Wearing an immobilizing leg brace I left the hospital and discovered that I couldn't even get into my truck, let alone drive it while wearing the brace. I removed it and managed to get home. Ice packs, ibuprofen and rest were my activities until Monday morning when I called the hospital clinic to schedule an appointment to see Dr. Z. The clinic told me I had to call Dr. Z directly and gave me his number. I called and made the appointment. I started feeling better, not realizing that insurance was going to cause me a lot more problems than my knee.
My next realization was that this was a "motor vehicle" accident and that I had insurance to cover me other than my HMO. I called the hospital and gave them my USAA auto insurance information. Later I remembered that I had switched my motorcycle insurance to State Farm, so I had to call back the hospital and give them the new insurance information. They now had information on three insurance companies. Surely one would cover me.
A call to my State Farm agent in Pennsylvania got me a recording saying to call back during business hours. It was 10:30 AM there, and their hours on Mondays were 8 AM to 5 PM. Hmmm. I left my phone number on their voice mail and called the national toll-free number to report the accident. With a claim number now in hand, I called the hospital and gave it to them. At noon, my State Farm agent called to tell me that my policy, because I live in Pennsylvania, doesn't cover my medical expenses, but if I injure someone else, they are covered. This news made me really want to injure someone else, but I wasn't sure whom. I read my policy and called back my agent. Conclusion: I'm paying $210.40 for "bodily injury," but not for my body.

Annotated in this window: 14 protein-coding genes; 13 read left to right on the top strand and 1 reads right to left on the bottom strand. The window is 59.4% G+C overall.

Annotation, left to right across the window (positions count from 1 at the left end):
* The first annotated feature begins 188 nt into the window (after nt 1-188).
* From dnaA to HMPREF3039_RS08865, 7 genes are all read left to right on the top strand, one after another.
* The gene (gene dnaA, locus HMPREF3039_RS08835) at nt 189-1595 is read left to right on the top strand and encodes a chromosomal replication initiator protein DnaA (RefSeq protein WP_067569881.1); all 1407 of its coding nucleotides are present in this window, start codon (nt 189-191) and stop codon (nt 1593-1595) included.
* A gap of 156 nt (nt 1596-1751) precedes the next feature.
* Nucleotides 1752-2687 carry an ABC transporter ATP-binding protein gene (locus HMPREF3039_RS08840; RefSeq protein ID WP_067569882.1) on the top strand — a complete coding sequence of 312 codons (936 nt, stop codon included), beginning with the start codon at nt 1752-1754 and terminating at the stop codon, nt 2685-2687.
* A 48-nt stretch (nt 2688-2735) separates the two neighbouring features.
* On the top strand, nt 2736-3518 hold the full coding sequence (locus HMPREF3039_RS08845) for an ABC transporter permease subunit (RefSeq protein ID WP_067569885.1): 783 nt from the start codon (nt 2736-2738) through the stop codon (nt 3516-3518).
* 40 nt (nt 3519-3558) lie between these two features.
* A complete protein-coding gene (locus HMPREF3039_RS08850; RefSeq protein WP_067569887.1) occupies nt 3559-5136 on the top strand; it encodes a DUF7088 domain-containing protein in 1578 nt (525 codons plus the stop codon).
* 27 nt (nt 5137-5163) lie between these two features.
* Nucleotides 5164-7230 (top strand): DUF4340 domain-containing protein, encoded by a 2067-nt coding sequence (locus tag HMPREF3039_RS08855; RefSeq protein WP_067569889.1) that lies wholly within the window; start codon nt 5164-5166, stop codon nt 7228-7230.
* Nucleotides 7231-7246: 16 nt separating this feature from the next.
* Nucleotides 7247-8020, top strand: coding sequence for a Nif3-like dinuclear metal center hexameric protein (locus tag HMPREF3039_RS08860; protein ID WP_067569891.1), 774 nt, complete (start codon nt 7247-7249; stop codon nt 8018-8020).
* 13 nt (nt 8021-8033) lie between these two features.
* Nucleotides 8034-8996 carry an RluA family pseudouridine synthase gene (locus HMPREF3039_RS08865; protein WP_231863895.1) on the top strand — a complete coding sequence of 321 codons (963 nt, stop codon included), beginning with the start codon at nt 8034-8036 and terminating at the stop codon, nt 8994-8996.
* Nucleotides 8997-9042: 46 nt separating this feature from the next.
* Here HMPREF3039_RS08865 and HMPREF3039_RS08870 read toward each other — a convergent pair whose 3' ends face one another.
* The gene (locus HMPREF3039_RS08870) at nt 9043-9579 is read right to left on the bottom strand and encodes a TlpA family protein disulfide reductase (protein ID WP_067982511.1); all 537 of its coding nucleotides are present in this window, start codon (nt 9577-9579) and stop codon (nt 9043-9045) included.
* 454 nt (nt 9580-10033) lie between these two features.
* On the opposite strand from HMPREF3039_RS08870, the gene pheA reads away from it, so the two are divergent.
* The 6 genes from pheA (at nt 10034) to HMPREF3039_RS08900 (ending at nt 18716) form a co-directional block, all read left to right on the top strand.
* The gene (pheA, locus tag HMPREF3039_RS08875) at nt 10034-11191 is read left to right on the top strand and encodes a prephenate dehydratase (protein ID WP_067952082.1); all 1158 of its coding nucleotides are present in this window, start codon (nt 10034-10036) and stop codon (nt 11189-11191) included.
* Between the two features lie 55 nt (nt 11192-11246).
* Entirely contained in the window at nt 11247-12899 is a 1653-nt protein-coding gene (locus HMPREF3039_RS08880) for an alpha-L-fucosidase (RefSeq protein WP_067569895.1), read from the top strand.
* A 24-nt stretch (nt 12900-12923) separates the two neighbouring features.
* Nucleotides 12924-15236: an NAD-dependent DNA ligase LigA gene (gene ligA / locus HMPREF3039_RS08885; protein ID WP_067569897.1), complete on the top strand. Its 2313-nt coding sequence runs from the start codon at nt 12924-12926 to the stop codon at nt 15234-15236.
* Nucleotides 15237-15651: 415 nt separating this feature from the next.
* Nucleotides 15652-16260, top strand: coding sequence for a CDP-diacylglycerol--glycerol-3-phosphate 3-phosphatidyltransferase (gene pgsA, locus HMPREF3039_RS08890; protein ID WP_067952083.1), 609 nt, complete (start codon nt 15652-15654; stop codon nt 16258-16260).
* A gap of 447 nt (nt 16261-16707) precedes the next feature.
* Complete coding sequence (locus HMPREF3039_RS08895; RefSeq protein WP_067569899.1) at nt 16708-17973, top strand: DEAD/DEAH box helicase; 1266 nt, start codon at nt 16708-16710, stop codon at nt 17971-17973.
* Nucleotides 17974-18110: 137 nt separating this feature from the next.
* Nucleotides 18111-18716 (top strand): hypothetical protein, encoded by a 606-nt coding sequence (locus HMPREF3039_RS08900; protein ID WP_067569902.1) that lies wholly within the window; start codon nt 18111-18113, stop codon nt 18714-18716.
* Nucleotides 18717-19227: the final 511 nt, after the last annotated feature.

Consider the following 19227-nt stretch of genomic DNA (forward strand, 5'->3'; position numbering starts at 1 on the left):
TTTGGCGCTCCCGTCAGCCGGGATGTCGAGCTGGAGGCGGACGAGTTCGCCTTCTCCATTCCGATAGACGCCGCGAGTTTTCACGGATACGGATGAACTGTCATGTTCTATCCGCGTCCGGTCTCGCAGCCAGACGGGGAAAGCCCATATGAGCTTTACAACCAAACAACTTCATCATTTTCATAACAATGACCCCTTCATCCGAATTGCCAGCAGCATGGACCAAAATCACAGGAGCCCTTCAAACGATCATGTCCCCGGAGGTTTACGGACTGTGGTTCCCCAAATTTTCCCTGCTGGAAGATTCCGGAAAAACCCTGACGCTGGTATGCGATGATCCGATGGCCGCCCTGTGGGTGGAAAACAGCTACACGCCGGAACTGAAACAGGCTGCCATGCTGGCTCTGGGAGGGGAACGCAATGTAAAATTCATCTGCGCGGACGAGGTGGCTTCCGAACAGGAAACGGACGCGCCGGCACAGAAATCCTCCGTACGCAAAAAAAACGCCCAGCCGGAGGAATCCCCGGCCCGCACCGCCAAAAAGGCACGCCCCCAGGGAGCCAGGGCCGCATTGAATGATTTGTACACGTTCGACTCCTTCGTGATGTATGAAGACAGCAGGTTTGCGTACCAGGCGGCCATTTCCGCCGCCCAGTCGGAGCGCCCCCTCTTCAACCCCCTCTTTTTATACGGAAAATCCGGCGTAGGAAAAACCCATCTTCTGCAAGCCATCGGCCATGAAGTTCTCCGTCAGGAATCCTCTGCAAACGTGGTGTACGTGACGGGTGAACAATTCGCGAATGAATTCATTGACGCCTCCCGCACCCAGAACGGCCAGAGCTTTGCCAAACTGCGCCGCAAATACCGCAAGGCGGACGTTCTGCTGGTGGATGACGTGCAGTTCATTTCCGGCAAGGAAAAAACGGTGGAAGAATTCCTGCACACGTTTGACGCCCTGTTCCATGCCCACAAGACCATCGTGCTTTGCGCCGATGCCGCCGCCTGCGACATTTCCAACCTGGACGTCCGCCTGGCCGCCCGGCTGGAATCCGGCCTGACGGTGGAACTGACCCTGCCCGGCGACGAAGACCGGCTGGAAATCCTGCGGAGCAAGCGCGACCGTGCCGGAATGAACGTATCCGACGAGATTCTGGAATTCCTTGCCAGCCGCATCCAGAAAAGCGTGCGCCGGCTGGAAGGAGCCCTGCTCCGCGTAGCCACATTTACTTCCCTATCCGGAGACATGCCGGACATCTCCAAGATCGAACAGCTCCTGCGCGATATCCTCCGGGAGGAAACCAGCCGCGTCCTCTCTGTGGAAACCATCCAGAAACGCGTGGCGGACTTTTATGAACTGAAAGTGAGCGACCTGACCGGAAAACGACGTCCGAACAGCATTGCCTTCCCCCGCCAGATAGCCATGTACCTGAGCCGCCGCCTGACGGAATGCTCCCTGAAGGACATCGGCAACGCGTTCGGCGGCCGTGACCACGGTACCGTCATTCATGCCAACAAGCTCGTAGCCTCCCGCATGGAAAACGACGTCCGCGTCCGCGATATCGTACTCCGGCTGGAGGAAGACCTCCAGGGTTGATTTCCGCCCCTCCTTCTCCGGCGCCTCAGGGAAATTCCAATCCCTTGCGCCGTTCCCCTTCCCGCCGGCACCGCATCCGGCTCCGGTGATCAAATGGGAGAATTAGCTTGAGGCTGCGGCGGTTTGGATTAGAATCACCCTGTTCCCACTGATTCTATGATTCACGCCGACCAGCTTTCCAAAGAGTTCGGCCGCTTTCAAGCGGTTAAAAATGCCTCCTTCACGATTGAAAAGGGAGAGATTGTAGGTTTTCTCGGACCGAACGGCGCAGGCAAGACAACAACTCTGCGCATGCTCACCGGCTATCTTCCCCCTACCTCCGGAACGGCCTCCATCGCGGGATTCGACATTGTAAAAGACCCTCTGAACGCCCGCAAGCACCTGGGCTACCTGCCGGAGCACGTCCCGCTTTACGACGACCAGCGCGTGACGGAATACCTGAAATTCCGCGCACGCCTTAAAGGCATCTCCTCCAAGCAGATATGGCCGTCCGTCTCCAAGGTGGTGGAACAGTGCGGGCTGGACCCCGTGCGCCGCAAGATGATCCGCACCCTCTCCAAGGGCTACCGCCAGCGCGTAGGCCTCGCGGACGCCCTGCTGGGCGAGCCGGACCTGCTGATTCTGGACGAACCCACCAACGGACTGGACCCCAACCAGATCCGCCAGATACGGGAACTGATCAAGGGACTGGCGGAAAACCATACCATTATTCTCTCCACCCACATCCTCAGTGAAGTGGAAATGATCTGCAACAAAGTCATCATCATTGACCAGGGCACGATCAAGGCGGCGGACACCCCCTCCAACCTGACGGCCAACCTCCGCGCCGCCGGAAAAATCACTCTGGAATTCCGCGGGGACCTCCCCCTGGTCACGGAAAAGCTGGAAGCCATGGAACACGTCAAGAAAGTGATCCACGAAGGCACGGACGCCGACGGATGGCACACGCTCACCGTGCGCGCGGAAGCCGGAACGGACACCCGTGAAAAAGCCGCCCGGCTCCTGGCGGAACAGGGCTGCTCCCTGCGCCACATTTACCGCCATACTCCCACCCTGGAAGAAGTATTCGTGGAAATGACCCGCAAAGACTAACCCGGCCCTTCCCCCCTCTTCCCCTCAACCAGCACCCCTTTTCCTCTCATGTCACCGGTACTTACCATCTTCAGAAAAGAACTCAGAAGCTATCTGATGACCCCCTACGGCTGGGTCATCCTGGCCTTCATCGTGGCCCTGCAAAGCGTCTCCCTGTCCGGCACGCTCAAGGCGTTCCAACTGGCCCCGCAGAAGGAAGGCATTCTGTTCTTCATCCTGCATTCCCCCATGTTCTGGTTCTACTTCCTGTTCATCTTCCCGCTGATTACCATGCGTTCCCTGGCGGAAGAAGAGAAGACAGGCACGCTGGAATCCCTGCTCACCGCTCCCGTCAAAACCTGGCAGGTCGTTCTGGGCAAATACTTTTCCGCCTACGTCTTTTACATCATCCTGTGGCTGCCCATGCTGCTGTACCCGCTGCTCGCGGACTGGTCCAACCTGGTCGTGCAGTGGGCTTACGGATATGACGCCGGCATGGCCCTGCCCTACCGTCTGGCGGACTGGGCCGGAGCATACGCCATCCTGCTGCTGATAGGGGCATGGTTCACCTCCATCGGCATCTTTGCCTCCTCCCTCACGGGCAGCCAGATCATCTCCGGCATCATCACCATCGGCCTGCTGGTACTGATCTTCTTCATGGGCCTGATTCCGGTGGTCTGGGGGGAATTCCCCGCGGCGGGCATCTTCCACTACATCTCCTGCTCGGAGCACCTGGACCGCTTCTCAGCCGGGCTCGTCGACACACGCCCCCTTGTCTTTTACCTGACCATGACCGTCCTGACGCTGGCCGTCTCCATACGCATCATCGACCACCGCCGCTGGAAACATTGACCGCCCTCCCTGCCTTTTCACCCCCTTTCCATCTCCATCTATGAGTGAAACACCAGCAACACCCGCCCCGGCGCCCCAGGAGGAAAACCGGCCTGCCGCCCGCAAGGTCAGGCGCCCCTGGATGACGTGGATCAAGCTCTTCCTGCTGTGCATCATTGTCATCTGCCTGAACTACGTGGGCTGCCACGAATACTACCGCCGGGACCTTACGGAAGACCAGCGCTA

I called the hospital and informed them not to submit any claims to State Farm - send them to my HMO. Then I called back my HMO about getting a referral to Dr. Z. and they informed me that they don't do referrals. I must call my primary care physician, Dr. X., if I want a referral to Dr. Z. As I'm calling back Dr. X, I'm thinking that she should have known that. Of course I never, in this whole process, got to talk to Dr. X again. She has office workers to handle such things, and thank God for that, because she obviously doesn't know how the system works. Dr. X's assistant tells me that they can't refer me to Dr. Z unless Dr. Z is in the HMO network. I must call Dr. Z and find out if he is in the network, get his ID number and call back.
Of course, Dr. Z is not in the HMO network. I get on the Internet and go to my HMO's web site to search for orthopedic doctors in the network. There isn't an orthopedist or any other kind of doctor in my HMO network within 200 miles. I call my HMO and explain this. They put me on hold while they rechecked what I just told them. Then they told me that my primary health care physician, Dr. X, must call the HMO's Patient Management office and request approval to refer me to a non-network doctor.